Australia-China relations: The view from China - with Diane Hu
Guest: Diane Hu, Assistant Professor, Australian Studies, Beijing Foreign Studies University
Host: James Laurenceson, Deputy Director, Australia-China Relations Institute (ACRI), University of Technology Sydney
Over the last 12 months, the Australia-China relationship has faced significant challenges. Amidst discussion of China’s sharp power and debate over Chinese Communist Party and Chinese government influence in Australia, there have been suggestions that students from the People's Republic of China represent a threat to academic freedom and freedom of expression. Some commentators have argued that the relationship is at a decade low.
What do Chinese scholars specialising in the bilateral relationship think about recent tensions? What are the possible short- and long-term effects? What can the Australian and Chinese governments do to alleviate these tensions?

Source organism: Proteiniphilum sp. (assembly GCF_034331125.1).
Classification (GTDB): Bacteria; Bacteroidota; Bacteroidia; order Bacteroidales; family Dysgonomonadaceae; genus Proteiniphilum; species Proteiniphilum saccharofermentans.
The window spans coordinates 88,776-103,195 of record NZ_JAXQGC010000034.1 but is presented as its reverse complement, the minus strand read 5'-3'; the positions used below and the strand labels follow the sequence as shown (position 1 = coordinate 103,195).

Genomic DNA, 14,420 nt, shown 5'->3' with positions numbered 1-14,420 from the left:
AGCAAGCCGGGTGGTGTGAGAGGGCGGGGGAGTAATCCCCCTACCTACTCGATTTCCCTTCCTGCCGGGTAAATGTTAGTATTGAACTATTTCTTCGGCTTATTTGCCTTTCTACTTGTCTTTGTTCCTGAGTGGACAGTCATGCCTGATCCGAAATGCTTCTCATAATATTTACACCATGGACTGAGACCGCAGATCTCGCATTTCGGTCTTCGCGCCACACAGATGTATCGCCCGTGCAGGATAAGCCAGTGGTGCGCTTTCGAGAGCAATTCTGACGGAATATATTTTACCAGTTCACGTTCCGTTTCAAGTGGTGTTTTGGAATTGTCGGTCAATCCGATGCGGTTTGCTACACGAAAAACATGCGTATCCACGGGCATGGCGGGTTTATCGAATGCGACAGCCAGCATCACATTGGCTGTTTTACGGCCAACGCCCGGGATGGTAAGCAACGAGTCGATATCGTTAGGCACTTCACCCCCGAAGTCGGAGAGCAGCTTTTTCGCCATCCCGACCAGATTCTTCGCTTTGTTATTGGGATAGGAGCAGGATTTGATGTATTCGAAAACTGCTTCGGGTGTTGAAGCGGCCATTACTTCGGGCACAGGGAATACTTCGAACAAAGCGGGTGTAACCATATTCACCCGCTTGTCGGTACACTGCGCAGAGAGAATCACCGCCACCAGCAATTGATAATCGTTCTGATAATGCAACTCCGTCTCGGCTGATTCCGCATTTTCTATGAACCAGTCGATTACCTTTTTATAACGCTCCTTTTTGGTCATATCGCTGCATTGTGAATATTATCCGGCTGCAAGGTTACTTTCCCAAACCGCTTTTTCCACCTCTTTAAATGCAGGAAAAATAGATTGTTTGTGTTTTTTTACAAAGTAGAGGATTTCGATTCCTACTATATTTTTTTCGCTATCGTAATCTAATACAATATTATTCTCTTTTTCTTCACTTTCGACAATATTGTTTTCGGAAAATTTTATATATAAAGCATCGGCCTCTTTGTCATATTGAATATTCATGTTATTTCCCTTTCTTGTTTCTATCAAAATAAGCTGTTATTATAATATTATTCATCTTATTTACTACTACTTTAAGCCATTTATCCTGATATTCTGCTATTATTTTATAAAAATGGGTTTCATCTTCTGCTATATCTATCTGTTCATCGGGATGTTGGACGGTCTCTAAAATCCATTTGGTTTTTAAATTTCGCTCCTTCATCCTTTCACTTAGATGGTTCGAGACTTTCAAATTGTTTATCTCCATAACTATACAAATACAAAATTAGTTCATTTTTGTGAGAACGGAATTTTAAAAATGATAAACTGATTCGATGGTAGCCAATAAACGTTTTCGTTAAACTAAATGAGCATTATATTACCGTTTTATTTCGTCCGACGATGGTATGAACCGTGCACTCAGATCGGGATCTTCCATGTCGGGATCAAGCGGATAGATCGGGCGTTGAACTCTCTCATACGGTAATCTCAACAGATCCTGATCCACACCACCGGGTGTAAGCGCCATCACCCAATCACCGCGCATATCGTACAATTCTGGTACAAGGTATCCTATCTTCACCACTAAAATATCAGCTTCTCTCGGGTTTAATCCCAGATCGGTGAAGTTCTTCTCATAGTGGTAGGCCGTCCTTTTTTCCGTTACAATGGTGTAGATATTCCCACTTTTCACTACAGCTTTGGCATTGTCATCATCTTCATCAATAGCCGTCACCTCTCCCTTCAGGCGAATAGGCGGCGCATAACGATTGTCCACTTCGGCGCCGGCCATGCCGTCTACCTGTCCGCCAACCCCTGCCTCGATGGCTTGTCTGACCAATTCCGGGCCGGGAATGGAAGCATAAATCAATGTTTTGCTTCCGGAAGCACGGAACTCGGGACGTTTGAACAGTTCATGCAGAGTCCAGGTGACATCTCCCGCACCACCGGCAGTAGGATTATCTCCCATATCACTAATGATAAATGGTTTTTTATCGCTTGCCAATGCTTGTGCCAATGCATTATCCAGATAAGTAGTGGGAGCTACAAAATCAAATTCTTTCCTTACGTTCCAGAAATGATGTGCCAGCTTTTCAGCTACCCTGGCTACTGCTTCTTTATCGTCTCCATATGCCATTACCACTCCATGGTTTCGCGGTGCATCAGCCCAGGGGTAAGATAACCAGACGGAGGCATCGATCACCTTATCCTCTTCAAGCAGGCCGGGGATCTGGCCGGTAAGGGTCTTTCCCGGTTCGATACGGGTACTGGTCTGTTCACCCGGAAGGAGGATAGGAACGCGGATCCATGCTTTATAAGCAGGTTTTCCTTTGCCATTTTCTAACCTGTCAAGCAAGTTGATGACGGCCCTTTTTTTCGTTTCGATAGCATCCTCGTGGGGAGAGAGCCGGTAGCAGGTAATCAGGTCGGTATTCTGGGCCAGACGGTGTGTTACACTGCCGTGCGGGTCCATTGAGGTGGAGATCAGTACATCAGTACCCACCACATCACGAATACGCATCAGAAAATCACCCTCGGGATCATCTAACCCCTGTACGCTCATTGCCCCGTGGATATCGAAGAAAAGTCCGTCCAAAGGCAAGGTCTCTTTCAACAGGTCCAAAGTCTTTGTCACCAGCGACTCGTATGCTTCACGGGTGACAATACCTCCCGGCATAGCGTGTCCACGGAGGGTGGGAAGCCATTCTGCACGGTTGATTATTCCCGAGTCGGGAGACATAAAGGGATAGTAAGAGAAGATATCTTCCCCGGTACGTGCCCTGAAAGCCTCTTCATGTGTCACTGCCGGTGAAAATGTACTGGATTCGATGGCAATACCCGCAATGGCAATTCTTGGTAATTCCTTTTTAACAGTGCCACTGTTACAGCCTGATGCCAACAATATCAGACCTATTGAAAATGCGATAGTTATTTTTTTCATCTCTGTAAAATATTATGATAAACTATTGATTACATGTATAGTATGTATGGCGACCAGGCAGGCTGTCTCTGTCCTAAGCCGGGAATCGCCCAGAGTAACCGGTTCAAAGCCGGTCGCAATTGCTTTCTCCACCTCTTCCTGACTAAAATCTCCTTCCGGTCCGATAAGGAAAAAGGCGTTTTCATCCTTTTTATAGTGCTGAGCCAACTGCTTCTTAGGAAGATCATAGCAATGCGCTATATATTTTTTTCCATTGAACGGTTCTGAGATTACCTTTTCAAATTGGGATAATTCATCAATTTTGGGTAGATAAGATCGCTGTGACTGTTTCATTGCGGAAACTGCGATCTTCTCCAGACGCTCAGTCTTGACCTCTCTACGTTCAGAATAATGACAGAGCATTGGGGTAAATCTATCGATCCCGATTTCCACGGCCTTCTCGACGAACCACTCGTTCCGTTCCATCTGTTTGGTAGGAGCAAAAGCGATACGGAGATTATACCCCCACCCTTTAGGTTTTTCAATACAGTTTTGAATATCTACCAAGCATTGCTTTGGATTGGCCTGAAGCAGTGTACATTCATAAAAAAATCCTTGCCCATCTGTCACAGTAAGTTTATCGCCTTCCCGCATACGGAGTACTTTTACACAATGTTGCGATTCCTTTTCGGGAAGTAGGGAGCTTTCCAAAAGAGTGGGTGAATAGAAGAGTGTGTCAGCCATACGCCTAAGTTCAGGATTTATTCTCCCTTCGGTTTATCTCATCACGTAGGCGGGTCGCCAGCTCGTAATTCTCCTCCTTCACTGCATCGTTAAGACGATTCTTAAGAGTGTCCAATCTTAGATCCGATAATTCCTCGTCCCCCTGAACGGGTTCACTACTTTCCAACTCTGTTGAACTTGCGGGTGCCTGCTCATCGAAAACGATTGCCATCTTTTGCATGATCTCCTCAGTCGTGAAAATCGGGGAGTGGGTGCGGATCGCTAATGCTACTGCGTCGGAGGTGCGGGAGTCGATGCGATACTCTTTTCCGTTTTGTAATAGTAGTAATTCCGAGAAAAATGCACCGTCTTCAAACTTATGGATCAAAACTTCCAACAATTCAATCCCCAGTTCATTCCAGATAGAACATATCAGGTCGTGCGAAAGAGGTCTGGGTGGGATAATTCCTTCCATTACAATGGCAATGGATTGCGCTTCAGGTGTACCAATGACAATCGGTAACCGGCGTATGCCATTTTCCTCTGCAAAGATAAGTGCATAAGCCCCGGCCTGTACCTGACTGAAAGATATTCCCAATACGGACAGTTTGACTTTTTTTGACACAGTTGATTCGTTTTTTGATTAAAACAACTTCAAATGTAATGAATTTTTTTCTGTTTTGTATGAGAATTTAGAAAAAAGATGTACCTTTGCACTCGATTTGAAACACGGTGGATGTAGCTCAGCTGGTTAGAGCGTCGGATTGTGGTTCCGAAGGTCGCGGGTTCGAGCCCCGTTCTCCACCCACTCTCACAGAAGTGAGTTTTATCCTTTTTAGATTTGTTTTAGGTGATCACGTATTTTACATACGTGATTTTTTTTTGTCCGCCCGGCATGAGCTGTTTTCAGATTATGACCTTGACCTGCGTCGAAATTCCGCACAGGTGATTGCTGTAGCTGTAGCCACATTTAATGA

Diane Hu joins James Laurenceson to provide a Chinese perspective on the current state of Australia-China relations.
Australia-China relations have not necessarily reached a ‘decade low’. Major rifts in diplomatic relations usually occur because of the ‘snowballing’ of several events, rather than individual incidents. However, if both governments do not take measures to alleviate tensions, such as the initiation of high-level dialogue, relations are likely to deteriorate further. Accounts of alleged spying on Australian campuses by Chinese students, or their close connections to the Chinese Communist Party, are largely based on individual experiences, and do not necessarily reflect the overall situation.
The Chinese government has responded negatively to the Australian government’s proposed foreign interference measures, not so much because of the measures themselves, but the rhetoric surrounding their introduction, which has appeared to target China.
Theme music by Sam J Mitchell.